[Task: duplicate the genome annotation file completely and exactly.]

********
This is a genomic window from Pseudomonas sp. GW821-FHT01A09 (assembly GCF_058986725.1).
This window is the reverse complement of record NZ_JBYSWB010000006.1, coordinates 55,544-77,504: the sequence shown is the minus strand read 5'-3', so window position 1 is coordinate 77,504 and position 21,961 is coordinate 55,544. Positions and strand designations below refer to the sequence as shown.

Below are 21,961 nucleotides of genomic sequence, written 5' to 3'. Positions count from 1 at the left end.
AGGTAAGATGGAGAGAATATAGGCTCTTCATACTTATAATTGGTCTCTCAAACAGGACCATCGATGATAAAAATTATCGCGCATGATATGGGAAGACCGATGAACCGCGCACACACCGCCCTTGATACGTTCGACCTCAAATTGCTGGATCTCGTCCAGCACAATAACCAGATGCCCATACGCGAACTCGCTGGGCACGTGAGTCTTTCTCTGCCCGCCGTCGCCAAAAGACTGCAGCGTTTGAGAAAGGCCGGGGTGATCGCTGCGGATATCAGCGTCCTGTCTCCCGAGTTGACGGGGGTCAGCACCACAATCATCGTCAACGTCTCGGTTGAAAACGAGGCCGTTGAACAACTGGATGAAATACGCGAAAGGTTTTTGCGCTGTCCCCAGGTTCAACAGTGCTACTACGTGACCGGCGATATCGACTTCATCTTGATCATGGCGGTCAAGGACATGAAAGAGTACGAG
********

This is a genomic window from Pseudomonas sp. GW821-FHT01A09 (assembly GCF_058986725.1).
This window is the reverse complement of record NZ_JBYSWB010000006.1, coordinates 55,544-77,504: the sequence shown is the minus strand read 5'-3', so window position 1 is coordinate 77,504 and position 21,961 is coordinate 55,544. Positions and strand designations below refer to the sequence as shown.

Below are 21,961 nucleotides of genomic sequence, written 5' to 3'. Positions count from 1 at the left end.
AGGTAAGATGGAGAGAATATAGGCTCTTCATACTTATAATTGGTCTCTCAAACAGGACCATCGATGATAAAAATTATCGCGCATGATATGGGAAGACCGATGAACCGCGCACACACCGCCCTTGATACGTTCGACCTCAAATTGCTGGATCTCGTCCAGCACAATAACCAGATGCCCATACGCGAACTCGCTGGGCACGTGAGTCTTTCTCTGCCCGCCGTCGCCAAAAGACTGCAGCGTTTGAGAAAGGCCGGGGTGATCGCTGCGGATATCAGCGTCCTGTCTCCCGAGTTGACGGGGGTCAGCACCACAATCATCGTCAACGTCTCGGTTGAAAACGAGGCCGTTGAACAACTGGATGAAATACGCGAAAGGTTTTTGCGCTGTCCCCAGGTTCAACAGTGCTACTACGTGACCGGCGATATCGACTTCATCTTGATCATGGCGGTCAAGGACATGAAAGAGTACGAG